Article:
Charles Davis

3/23/06

The Vista

Amnesty International Executive Director Comes to USD

 

On March 9t,h, before a capacity audience at the Institute for Peace & Justice Theatre, Amnesty International Executive Director William Schulz delivered a speech entitled, “Tainted Legacy: 9/11 and the Ruin of Human Rights,” as part of the IPJ’s Distinguished Lecture Series.  Introduced by IPJ Executive Director Joyce Neu as a “deeply subversive, deeply caring, champion of human rights,” Schulz appeared personable and at ease in a funny and poignant speech that was extremely critical of the Bush administration and what he called a human rights community that had “completely failed to articulate [an alternative] strategy for fighting terrorism.”

 

On the very day that President Bush signed an extension of the Patriot Act, Schulz criticized what he referred to as a wide-ranging number of human rights abuses committed by the United States government.  Schulz began by criticizing the detention of 1,200 foreign nationals, almost entirely Arab Muslims, whom he claims were denied basic rights such as habeas corpus in the wake of 9/11. In particular, Schulz cited the case of a Cheikh Melainine ould Belal, the 20-year old son of a Mauritanian diplomat who was detained a few days after September 11th, 2001.  Even though he was unable to speak English, the FBI failed to provide a translator while shuffling him between detention centers, denying him access to both his family and a lawyer.  After 40 days he was released without being charged with a crime, and having been found to have nothing to do with terrorism.  “But he was deported,” said Schulz, “[and] the government had every right to deport him – he had overstayed his visa.”  He then dryly noted that, “well, he overstayed his visa because he was left in FBI custody; but nonetheless, the government had every right to deport him.”  The effect of these policies, Schulz claimed, is to inflame anti-American opinion throughout the world, as evidenced by Mr. ould Belal’s statement to the New York Times following his release: “I used to like the United States, now I don’t understand it.  I used to want learn English.  Now, I don’t want ever to hear English spoken again.”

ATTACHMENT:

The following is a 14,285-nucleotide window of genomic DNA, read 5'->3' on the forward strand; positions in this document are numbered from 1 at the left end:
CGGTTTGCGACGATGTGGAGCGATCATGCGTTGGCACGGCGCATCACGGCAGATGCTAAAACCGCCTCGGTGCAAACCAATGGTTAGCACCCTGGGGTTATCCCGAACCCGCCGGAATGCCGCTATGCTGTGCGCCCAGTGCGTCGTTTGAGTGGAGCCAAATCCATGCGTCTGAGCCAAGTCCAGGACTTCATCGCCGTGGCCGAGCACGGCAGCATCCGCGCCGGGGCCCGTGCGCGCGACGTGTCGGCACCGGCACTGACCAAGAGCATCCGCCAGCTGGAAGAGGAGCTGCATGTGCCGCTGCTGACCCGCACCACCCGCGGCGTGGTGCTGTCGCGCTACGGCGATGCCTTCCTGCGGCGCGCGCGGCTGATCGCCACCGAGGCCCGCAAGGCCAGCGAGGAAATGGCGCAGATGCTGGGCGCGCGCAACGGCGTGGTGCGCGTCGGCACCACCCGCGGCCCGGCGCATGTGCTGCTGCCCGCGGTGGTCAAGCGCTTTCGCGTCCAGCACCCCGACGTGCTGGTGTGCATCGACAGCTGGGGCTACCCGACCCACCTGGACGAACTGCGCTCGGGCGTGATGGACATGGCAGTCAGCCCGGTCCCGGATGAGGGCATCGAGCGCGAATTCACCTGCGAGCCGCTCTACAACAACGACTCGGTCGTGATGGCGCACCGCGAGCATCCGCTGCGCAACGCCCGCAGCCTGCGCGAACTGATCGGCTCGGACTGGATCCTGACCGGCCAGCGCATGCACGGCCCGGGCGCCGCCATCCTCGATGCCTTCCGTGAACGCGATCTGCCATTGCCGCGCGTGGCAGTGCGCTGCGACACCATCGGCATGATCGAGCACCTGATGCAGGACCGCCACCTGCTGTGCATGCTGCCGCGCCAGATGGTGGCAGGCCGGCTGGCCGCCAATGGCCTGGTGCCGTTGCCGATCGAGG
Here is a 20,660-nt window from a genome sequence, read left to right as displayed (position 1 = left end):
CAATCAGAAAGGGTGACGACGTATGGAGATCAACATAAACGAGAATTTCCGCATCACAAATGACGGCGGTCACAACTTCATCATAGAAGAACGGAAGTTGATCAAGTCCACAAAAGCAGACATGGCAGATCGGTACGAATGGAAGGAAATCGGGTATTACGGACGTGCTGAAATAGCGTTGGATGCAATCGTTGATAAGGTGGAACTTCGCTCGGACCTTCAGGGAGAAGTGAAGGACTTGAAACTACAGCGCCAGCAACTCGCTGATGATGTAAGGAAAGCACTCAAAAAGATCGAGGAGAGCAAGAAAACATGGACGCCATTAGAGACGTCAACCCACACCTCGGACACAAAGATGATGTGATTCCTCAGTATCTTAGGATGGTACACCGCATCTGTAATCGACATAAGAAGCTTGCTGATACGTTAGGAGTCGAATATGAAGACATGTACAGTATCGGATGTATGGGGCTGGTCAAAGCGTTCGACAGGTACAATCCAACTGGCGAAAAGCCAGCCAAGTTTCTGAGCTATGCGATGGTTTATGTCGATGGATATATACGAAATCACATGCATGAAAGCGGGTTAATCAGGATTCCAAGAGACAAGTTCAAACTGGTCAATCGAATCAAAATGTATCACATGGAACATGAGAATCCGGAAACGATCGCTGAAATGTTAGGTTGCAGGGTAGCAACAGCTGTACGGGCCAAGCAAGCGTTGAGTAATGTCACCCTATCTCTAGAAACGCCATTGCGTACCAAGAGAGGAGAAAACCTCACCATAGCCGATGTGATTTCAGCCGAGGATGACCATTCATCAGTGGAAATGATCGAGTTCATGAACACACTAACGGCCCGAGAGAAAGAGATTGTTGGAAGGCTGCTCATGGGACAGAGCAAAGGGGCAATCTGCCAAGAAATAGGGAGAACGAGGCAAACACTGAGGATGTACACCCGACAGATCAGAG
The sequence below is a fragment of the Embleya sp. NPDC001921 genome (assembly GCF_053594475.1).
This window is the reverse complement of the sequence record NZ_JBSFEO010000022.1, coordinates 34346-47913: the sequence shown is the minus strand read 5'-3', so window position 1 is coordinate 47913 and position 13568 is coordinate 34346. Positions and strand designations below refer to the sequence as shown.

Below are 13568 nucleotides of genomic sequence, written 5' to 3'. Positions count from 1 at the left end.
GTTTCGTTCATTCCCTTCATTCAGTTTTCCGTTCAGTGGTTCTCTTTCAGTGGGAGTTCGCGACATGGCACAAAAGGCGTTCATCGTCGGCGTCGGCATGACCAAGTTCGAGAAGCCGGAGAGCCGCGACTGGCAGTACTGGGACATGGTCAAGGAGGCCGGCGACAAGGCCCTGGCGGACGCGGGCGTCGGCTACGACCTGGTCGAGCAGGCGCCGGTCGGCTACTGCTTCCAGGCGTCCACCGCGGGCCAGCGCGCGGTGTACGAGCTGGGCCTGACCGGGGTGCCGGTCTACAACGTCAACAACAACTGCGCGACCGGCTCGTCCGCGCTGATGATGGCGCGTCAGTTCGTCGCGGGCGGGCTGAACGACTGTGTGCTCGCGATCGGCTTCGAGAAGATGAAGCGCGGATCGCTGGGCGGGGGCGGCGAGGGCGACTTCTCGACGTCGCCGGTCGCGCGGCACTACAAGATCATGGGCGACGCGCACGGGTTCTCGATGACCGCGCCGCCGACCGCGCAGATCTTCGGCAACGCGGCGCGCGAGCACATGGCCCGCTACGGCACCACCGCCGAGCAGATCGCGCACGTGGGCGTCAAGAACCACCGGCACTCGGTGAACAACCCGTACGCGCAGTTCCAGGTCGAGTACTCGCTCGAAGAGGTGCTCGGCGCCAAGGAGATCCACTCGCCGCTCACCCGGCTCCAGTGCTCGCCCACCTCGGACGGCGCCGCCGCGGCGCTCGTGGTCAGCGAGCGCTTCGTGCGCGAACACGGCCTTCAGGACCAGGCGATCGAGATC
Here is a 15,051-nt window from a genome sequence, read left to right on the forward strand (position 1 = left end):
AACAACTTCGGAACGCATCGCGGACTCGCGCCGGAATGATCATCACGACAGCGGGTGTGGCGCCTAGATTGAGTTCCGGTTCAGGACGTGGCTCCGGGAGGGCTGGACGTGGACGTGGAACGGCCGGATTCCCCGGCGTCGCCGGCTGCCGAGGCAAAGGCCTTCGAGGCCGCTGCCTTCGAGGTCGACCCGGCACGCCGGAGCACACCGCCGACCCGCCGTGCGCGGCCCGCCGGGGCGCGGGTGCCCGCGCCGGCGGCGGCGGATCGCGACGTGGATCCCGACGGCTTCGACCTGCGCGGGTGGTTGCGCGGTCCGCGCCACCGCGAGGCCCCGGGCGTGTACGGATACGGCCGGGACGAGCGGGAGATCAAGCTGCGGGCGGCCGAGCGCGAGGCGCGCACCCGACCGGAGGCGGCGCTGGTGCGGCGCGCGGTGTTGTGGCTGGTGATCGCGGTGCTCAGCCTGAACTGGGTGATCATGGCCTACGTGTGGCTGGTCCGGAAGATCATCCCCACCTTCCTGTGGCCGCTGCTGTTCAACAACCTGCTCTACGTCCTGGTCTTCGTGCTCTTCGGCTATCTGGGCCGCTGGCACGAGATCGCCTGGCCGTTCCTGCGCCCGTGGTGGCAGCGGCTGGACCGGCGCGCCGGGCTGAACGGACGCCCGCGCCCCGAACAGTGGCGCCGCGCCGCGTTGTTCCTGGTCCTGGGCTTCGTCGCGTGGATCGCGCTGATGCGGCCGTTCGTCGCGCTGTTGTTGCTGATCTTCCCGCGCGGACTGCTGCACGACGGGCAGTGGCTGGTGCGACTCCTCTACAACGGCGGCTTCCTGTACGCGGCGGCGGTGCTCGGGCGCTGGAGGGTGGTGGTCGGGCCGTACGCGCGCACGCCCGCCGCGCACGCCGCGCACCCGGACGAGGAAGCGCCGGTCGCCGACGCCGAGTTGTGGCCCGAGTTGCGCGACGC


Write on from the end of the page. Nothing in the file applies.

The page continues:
In light of these alleged abuses, Schulz offered seven suggestions for those who wish to improve the state of human rights.  First, he recommended that people learn to refute the “ticking bomb” argument for torture by demanding that proponents provide evidence that a policy of torture “has ever kept us safer,” and by asking for proof that “information obtained under torture is not in fact the most unreliable in the world.”  Second, Schulz told the audience to remind American officials that “it is no longer unthinkable” that they “might well be accused of war crimes” after they leave office.  Third, Schulz called for closing Guantanamo Bay, referring to it as an unflattering “symbol of American recalcitrance.”  Fourth, he stressed the importance of reaching out to local Muslim communities, as had been done in the months following the 9/11 attacks.  Fifth, he called for Congress to “monitor and enforce the McCain Anti-Torture Amendment,” particularly since when signing the bill President Bush issued a statement claiming the law would only be enforced to the extent that it is “consistent with his presidential authority” in war, which Schulz interpreted as “in other words, not at all.”  Sixth, he called for outlawing the policy of “extraordinary renditions” of terrorist suspects to states known for torture.  In his seventh point, Schulz encouraged members of both the military and religious communities to speak out against torture, stating, “if there is any issue that calls for moral outrage… it is this one.”

 

Following the speech was a candid question-and-answer session with Schulz, moderated by Dr. Neu.  One question asked for his response to Defense Secretary Donald Rumsfeld dismissing reports by Amnesty International critical of the United States, to which Schulz replied, “Rumsfeld was all too happy to cite Amnesty’s reports in the run up to the Iraq war… I think the world can tell who is a hypocrite and who is not.”  Another asked if it wasn’t the people of the United States who were ultimately to blame for electing the politicians who allowed these abuses, to which Schulz bluntly replied, “Yes.”

 

The reaction to the speech by those in attendance was positive, with many praising Schulz’s ability to simply and powerfully deliver his message without being tedious.  Diana Kutlow, a Program Officer for the Distinguished Lecture Series, described the Schulz speech as “one of the most popular… events in terms of attendance.”  In addition to those watching in the theatre and on UCSD and USD television, Kutlow noted that overflow rooms were necessary to accommodate the approximately 550 people in attendance, including at least five USD classes and a large number of people from the community.